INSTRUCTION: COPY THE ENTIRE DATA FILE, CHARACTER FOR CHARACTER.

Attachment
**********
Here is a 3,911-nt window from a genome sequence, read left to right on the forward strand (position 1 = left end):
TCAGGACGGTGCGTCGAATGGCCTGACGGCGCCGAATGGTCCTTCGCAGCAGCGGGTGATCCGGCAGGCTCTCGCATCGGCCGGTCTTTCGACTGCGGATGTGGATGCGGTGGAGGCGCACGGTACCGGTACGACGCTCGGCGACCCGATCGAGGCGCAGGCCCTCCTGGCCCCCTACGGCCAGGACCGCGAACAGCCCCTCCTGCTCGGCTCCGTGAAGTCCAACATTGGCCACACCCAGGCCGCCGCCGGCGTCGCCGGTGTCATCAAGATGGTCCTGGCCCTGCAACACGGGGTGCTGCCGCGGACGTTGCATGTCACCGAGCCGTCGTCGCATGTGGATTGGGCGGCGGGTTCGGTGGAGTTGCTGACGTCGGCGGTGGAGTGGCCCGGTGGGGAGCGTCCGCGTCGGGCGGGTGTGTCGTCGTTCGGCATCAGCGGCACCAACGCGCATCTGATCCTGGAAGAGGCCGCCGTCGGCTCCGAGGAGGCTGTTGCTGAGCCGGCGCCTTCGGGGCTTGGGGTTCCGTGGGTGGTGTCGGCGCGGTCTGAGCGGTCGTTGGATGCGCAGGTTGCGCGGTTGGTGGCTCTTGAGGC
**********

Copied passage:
Here is a 3,911-nt window from a genome sequence, read left to right on the forward strand (position 1 = left end):
TCAGGACGGTGCGTCGAATGGCCTGACGGCGCCGAATGGTCCTTCGCAGCAGCGGGTGATCCGGCAGGCTCTCGCATCGGCCGGTCTTTCGACTGCGGATGTGGATGCGGTGGAGGCGCACGGTACCGGTACGACGCTCGGCGACCCGATCGAGGCGCAGGCCCTCCTGGCCCCCTACGGCCAGGACCGCGAACAGCCCCTCCTGCTCGGCTCCGTGAAGTCCAACATTGGCCACACCCAGGCCGCCGCCGGCGTCGCCGGTGTCATCAAGATGGTCCTGGCCCTGCAACACGGGGTGCTGCCGCGGACGTTGCATGTCACCGAGCCGTCGTCGCATGTGGATTGGGCGGCGGGTTCGGTGGAGTTGCTGACGTCGGCGGTGGAGTGGCCCGGTGGGGAGCGTCCGCGTCGGGCGGGTGTGTCGTCGTTCGGCATCAGCGGCACCAACGCGCATCTGATCCTGGAAGAGGCCGCCGTCGGCTCCGAGGAGGCTGTTGCTGAGCCGGCGCCTTCGGGGCTTGGGGTTCCGTGGGTGGTGTCGGCGCGGTCTGAGCGGTCGTTGGATGCGCAGGTTGCGCGGTTGGTGGCTCTTGAGGC